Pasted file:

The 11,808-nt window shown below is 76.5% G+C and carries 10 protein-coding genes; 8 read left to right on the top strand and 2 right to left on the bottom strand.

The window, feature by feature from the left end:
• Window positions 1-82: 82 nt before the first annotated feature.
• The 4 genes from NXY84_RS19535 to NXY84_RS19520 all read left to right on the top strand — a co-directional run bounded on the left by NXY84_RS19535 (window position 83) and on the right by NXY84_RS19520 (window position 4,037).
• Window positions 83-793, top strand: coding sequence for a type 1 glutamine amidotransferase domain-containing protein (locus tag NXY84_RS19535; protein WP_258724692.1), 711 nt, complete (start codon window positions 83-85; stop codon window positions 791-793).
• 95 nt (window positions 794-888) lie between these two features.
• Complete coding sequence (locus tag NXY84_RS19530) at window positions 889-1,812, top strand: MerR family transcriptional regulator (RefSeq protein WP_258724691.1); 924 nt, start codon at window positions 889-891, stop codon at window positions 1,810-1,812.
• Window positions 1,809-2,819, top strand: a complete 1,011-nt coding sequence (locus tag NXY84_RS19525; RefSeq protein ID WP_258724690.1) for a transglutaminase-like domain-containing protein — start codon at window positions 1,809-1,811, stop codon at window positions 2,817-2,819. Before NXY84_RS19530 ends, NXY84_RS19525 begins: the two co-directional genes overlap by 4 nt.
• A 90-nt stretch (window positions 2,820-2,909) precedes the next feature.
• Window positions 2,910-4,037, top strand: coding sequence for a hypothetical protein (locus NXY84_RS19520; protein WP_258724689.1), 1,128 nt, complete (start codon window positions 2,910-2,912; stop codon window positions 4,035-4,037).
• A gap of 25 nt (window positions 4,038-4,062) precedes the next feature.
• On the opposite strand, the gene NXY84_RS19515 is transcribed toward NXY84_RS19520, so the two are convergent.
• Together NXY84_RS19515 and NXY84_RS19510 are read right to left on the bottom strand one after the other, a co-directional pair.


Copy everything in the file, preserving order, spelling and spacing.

The 11,808-nt window shown below is 76.5% G+C and carries 10 protein-coding genes; 8 read left to right on the top strand and 2 right to left on the bottom strand.

The window, feature by feature from the left end:
• Window positions 1-82: 82 nt before the first annotated feature.
• The 4 genes from NXY84_RS19535 to NXY84_RS19520 all read left to right on the top strand — a co-directional run bounded on the left by NXY84_RS19535 (window position 83) and on the right by NXY84_RS19520 (window position 4,037).
• Window positions 83-793, top strand: coding sequence for a type 1 glutamine amidotransferase domain-containing protein (locus tag NXY84_RS19535; protein WP_258724692.1), 711 nt, complete (start codon window positions 83-85; stop codon window positions 791-793).
• 95 nt (window positions 794-888) lie between these two features.
• Complete coding sequence (locus tag NXY84_RS19530) at window positions 889-1,812, top strand: MerR family transcriptional regulator (RefSeq protein WP_258724691.1); 924 nt, start codon at window positions 889-891, stop codon at window positions 1,810-1,812.
• Window positions 1,809-2,819, top strand: a complete 1,011-nt coding sequence (locus tag NXY84_RS19525; RefSeq protein ID WP_258724690.1) for a transglutaminase-like domain-containing protein — start codon at window positions 1,809-1,811, stop codon at window positions 2,817-2,819. Before NXY84_RS19530 ends, NXY84_RS19525 begins: the two co-directional genes overlap by 4 nt.
• A 90-nt stretch (window positions 2,820-2,909) precedes the next feature.
• Window positions 2,910-4,037, top strand: coding sequence for a hypothetical protein (locus NXY84_RS19520; protein WP_258724689.1), 1,128 nt, complete (start codon window positions 2,910-2,912; stop codon window positions 4,035-4,037).
• A gap of 25 nt (window positions 4,038-4,062) precedes the next feature.
• On the opposite strand, the gene NXY84_RS19515 is transcribed toward NXY84_RS19520, so the two are convergent.
• Together NXY84_RS19515 and NXY84_RS19510 are read right to left on the bottom strand one after the other, a co-directional pair.